5 Reasons to Stop Using HeroinRon Bath2020-03-11T16:30:37-07:00
5 Reasons to Stop Using Heroin
Heroin Addiction and Abuse
In its commercial form, opium is a chestnut-colored globular mass, sticky and rather soft, but hardening from within as it ages. It is processed into the alkaloid morphine which has long served as the chief painkiller in medical practice, although synthetic substitutes such as meperidine (trade name Demerol) are now available. Heroin, a derivative of morphine, is about three times more potent. Codeine is another important opium alkaloid.
With the invention of the hypodermic syringe during the American Civil War, the injection of morphine became indispensable in treating patients who had to undergo some of the newly developed surgical operations. Physicians of that time hoped that injecting morphine directly into the blood stream would avoid the addictive effects of smoking or eating opium, but instead it proved more addictive. With the discovery of heroin in 1898 came a similar hope, but this more potent drug created a much stronger dependency than opium or morphine. Today heroin is sold on the street as a powder or dark brown solid and is smoked, eaten, or injected.
Just 5 Reasons to Stop Using Heroin
I feel for the heroin addict, results from the Heroin abuse extend to the family, loved ones, children, and friends. From time to time, I hear addicts say, “I’m not hurting anyone, I’m just hurting myself”.
Heroin addiction is escalating; It has been reported that the use of opiates in the United States has increased approximately 20%. Approximately 1 in 3 heroin addicts will experience overdose, and approximately 1% of those heroin overdoses will lead to death.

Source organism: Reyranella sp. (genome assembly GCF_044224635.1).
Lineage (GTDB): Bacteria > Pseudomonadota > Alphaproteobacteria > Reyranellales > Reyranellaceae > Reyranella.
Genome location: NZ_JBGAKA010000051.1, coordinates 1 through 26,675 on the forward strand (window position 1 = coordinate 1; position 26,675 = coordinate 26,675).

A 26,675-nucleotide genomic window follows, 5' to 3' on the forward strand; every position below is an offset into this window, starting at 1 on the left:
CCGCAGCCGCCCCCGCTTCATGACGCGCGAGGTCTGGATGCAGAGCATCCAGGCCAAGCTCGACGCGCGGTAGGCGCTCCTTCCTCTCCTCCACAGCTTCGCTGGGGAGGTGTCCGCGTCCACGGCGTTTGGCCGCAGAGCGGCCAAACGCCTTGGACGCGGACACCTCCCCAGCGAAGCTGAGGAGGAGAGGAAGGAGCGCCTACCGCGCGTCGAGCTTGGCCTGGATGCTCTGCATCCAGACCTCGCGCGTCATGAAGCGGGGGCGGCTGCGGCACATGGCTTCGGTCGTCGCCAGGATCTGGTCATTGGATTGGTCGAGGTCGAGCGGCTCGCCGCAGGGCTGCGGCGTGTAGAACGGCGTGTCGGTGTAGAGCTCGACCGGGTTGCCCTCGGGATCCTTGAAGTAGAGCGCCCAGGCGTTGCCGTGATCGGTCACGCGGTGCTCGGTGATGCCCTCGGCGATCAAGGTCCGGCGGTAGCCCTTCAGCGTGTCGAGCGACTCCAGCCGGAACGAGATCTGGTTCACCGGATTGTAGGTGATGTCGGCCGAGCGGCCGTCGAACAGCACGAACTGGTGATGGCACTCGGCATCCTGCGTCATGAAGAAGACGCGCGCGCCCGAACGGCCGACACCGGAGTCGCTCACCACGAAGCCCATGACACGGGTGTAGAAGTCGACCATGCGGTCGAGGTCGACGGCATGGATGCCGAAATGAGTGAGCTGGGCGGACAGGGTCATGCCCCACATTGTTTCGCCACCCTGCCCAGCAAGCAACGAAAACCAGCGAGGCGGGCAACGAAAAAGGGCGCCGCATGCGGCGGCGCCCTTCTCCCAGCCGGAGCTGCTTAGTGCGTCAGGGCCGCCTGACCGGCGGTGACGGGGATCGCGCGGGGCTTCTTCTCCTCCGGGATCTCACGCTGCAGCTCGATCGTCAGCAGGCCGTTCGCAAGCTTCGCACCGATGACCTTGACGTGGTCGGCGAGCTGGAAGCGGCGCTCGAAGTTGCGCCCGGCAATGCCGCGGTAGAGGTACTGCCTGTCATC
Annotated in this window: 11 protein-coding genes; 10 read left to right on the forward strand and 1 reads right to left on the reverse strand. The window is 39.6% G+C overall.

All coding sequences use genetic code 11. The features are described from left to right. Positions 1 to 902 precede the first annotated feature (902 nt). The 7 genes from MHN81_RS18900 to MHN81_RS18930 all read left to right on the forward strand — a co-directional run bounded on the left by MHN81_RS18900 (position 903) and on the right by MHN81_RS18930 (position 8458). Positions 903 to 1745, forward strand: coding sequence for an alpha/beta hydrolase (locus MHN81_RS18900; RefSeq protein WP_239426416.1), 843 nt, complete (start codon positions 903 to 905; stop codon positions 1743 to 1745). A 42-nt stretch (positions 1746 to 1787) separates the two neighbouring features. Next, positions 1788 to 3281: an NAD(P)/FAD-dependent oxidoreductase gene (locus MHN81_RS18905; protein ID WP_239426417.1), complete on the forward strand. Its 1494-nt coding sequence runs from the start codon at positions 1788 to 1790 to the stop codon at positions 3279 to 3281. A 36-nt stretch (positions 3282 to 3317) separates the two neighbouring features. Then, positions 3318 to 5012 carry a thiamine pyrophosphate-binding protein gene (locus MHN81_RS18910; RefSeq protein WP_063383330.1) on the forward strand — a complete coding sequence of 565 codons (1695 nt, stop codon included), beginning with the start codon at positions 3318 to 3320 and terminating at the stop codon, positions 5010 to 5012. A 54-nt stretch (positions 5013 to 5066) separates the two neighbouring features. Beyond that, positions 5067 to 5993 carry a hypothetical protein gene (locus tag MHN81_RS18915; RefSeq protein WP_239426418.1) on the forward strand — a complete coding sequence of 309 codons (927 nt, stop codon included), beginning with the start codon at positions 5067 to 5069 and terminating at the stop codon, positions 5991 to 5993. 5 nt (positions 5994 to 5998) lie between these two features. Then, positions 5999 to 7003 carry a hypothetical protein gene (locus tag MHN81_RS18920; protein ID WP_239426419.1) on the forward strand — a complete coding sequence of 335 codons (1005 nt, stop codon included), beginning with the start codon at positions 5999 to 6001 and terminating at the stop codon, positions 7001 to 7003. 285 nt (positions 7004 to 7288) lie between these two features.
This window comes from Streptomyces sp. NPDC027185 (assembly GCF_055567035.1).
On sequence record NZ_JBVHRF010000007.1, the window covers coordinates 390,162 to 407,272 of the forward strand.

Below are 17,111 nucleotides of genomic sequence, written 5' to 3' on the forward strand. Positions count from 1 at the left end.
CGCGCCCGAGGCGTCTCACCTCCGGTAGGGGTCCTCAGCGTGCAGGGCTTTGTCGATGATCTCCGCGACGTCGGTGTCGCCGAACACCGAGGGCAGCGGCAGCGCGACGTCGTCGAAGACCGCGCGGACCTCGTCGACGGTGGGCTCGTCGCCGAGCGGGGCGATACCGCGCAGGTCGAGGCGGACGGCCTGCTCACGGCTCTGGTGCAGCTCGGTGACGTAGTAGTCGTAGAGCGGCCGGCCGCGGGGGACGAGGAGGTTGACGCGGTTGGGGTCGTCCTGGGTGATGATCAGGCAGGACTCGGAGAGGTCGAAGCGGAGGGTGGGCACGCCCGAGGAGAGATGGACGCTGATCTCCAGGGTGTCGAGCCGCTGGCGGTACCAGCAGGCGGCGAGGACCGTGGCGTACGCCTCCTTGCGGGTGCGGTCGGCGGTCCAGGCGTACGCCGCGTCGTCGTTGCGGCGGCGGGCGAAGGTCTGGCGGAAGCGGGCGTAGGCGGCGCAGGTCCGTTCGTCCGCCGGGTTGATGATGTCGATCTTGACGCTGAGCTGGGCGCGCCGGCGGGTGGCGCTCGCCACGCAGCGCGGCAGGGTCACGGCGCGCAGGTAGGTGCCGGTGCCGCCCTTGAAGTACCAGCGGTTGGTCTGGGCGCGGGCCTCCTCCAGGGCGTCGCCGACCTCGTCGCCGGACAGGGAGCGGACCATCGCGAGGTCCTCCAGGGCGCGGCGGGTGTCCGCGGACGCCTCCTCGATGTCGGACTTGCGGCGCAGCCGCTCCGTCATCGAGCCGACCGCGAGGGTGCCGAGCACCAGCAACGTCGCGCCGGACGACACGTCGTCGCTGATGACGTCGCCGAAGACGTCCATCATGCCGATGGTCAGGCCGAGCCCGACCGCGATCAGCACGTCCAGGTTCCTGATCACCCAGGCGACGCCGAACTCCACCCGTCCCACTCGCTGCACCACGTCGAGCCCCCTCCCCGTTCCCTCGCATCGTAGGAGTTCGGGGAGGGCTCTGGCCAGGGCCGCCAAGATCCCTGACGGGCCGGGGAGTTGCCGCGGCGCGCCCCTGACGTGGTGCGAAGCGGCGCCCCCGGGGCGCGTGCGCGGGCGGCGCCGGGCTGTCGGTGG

Disease is on the increase; Approximately a third of intravenous addicts will contract HIV, Hepatitis B or C, due to risk factors such as sharing needles, and unsafe sex practice among users.
Pregnant female opiate addicts; The use of opiates during pregnancy has also increased the chance of premature delivery, and the risk of SIDS (sudden infant death syndrome).
Prison Incarceration rate is increasing; It has been reported that approximately 70% of prison inmates across the U.S. are in prison for drug or drug related charges. It has also been estimated that approximately 80% of prison inmates in the U.S. have had a history of substance abuse in the past.
Prison recidivism rate among drug users; It has been reported that approximately 40% will return back to prison due to drug or drug related violations.
That concludes our 5 Reasons to Stop Using Heroin. Heroin addicts in the U.S. number close to half a million people. Although the synthetic narcotic methadone has been used to offer addicts some relief from opiates, it is itself addictive. Complete recovery from opiate addiction requires months of biophysical and social, psychological rehabilitation.
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